NZ video game industry warns new Aussie tax breaks will lure studios, top talent across the Tasman

The fast-growing local video games industry warns there is a danger some of our top gaming studios could decamp to across the Tasman.

The warning comes after Scott Morrison’s government introduced a Digital Games Tax offset, allowing game developers to claim back 30 per cent of their expenditure on a game. That comes on top of a 10 per cent rebate already offered by most states.

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“There is most definitely a risk of both experienced developers and Kiwi studios relocating to Australia,” New Zealand Game Developers Association chairwoman Chelsea Rapp tells the Herald.

“Under this incentive scheme, Australian studios will be able to offer higher salaries, better benefits, and be more well-equipped to build their creative IP portfolios,” the NZGDA head says.

Investors could also follow, if our Government doesn’t move to offer video makers the same incentives it extends to movie makers.

Rapp says the situation was already tough after a number of hot Aussie game developers raising tens of millions through ASX listings.

“We already know of at least three New Zealand studios who have lost staff to Australia even before the announcement.”

“With the pressure of IPOs from Mighty Kingdom and Playside, and more aggressive hiring from Sledgehammer, we will start to see a slow drain of both experienced talent and investment from our industry.”

Now, “Australia’s introduction of a 30 to 40 per cent tax incentive for video games will halt the growth of New Zealand’s video games sector, which has been the fastest-growing part of our screen industry in recent years,” Rapp says.

It’s been barely a month since a high-profile NZDGA member, RocketWerkz chief executive Dean Hall complained bitterly about Amazon negotiating a 25 per cent rebate under the Government’s NZ Screen Production Grant programme for filing its $650m Lord of the Rings series in West Auckland – a higher-than-usual rate for an international production.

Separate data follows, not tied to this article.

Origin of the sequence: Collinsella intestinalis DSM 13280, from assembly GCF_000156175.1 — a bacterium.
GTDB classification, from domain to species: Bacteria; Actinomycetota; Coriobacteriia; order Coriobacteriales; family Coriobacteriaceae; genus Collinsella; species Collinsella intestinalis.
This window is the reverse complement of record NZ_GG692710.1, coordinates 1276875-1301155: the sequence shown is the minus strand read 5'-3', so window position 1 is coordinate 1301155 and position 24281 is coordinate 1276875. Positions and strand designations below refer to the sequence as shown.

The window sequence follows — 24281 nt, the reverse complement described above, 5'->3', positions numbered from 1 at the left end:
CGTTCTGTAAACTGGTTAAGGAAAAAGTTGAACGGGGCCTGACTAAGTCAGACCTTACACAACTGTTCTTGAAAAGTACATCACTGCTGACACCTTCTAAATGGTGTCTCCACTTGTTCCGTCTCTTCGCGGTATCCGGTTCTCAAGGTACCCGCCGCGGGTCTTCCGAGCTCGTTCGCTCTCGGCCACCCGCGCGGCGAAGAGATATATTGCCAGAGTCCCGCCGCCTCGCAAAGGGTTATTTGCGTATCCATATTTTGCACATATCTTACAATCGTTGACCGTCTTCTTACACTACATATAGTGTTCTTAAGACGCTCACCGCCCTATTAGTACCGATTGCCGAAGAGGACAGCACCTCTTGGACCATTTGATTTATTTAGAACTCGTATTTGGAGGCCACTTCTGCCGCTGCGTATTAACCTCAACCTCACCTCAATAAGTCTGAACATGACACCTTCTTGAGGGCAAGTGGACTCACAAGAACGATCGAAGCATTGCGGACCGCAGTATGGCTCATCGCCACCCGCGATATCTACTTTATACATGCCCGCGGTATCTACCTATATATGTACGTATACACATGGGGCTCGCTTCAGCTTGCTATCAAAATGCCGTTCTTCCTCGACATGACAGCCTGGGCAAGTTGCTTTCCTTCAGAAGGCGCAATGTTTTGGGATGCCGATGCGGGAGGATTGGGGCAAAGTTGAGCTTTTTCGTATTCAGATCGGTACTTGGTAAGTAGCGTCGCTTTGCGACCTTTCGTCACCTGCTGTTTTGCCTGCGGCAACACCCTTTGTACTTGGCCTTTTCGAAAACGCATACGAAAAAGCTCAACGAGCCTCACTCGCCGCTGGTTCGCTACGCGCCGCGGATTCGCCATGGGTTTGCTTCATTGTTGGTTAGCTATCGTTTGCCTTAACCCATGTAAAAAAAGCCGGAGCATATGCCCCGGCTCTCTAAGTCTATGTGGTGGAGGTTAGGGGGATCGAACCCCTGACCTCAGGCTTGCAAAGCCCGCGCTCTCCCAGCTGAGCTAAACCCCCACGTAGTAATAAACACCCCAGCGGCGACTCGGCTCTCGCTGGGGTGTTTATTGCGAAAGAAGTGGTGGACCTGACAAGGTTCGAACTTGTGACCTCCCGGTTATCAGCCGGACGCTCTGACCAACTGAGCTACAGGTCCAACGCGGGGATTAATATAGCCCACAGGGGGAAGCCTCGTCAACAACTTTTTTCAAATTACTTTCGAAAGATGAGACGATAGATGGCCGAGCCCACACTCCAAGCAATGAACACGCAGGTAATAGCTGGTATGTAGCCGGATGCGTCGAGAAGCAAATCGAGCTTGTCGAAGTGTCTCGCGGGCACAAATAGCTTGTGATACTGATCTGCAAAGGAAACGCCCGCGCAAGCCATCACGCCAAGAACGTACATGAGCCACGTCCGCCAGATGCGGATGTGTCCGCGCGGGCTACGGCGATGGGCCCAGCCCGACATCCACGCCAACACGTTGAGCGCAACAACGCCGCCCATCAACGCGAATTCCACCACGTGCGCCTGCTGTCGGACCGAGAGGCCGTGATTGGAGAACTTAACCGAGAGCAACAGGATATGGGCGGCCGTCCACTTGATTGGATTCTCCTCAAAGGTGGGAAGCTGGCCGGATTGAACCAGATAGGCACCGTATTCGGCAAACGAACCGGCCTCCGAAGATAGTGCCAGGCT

Hall said he didn’t want a chunk of the screen fund. Rather, he objected to the fact our Government was subsidising Amazon, and other international players shooting films in NZ, when they were competing head-to-head with the local game development industry for the same staff in key areas like visual effects.

If there had to be a screen subsidy, the up-and-coming game developers should get a share.

Lift buddies

The issue literally won’t go away for Hall.

From tomorrow, he will be literally be rubbing shoulders with Amazon as the US giant opens its new NZ office in the new PwC Tower at Commercial Bay – the same building where RocketWerkz recently took the top two floors for a “spacecraft” fitout (see video above).

$1b industry

The NZGDA says game development has become an industry generating $250b per year worldwide.

Our top studio, Grinding Gear Games, recently reported $113m revenue for its 2020 financial year – helping the total sector to a record $323.9m as lockdowns drove a boom in gaming.

Last year, then Economic Development Minister Phil Twyford said the gaming industry could hit $1 billion in annual revenue by 2025.

Today, Rapp was more downbeat, saying, “Our video game industry can’t access New Zealand’s own screen incentives, which is bad enough, but now with this competition from Australia, we’ll see a clear brain drain with investment following.”

Are you ready player one?

New Economic Development Minister Stuart Nash did not immediately respond to a Herald request for comment today.

Last month, after the Screen Product Grant barney, a spokesperson for his office said: “The Minister is open to hearing from the gaming sector with any proposal they may have for how this would work in practice.

“However, clearly there would be significant fiscal implications involved. The rising costs of both the International and Domestic Screen Production Grants would be a factor in any considerations.”

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